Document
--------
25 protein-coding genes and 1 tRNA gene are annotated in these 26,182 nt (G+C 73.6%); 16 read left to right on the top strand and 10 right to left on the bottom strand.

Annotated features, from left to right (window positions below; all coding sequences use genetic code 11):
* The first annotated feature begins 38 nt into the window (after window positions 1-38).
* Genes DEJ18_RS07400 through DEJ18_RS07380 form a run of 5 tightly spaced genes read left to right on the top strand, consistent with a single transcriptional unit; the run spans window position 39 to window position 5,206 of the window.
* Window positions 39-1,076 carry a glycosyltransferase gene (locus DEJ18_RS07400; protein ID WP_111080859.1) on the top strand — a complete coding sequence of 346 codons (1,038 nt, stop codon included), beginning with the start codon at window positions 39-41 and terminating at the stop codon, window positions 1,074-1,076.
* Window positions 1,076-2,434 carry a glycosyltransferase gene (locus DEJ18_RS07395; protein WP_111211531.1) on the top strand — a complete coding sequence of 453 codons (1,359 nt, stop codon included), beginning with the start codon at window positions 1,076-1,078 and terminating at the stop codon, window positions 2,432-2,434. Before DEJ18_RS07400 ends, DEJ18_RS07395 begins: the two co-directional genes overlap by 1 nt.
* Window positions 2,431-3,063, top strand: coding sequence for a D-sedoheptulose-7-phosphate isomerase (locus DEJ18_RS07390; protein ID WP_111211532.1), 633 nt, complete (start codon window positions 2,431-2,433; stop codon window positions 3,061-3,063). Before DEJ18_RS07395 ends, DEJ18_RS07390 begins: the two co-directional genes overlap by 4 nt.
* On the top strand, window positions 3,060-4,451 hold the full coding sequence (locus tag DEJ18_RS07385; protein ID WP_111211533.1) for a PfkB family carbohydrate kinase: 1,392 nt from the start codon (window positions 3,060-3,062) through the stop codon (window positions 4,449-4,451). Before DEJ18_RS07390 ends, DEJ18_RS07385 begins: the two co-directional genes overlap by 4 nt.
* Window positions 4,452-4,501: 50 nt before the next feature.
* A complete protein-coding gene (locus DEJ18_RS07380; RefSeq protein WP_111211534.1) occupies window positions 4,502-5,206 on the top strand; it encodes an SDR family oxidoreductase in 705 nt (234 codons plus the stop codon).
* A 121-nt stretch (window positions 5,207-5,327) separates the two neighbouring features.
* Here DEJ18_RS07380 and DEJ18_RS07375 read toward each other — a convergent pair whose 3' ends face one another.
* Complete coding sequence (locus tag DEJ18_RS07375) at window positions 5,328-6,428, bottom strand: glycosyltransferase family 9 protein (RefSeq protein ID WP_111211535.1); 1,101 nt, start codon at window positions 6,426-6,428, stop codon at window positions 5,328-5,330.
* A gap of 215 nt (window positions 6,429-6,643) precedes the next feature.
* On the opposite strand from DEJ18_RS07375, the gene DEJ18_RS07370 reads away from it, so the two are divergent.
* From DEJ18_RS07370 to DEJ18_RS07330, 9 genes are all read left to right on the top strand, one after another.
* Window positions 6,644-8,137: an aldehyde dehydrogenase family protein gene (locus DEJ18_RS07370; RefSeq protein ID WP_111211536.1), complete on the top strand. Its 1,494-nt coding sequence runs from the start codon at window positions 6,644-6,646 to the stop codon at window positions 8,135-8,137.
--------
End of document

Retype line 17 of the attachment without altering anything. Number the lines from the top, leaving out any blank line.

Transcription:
* Window positions 6,644-8,137: an aldehyde dehydrogenase family protein gene (locus DEJ18_RS07370; RefSeq protein ID WP_111211536.1), complete on the top strand. Its 1,494-nt coding sequence runs from the start codon at window positions 6,644-6,646 to the stop codon at window positions 8,135-8,137.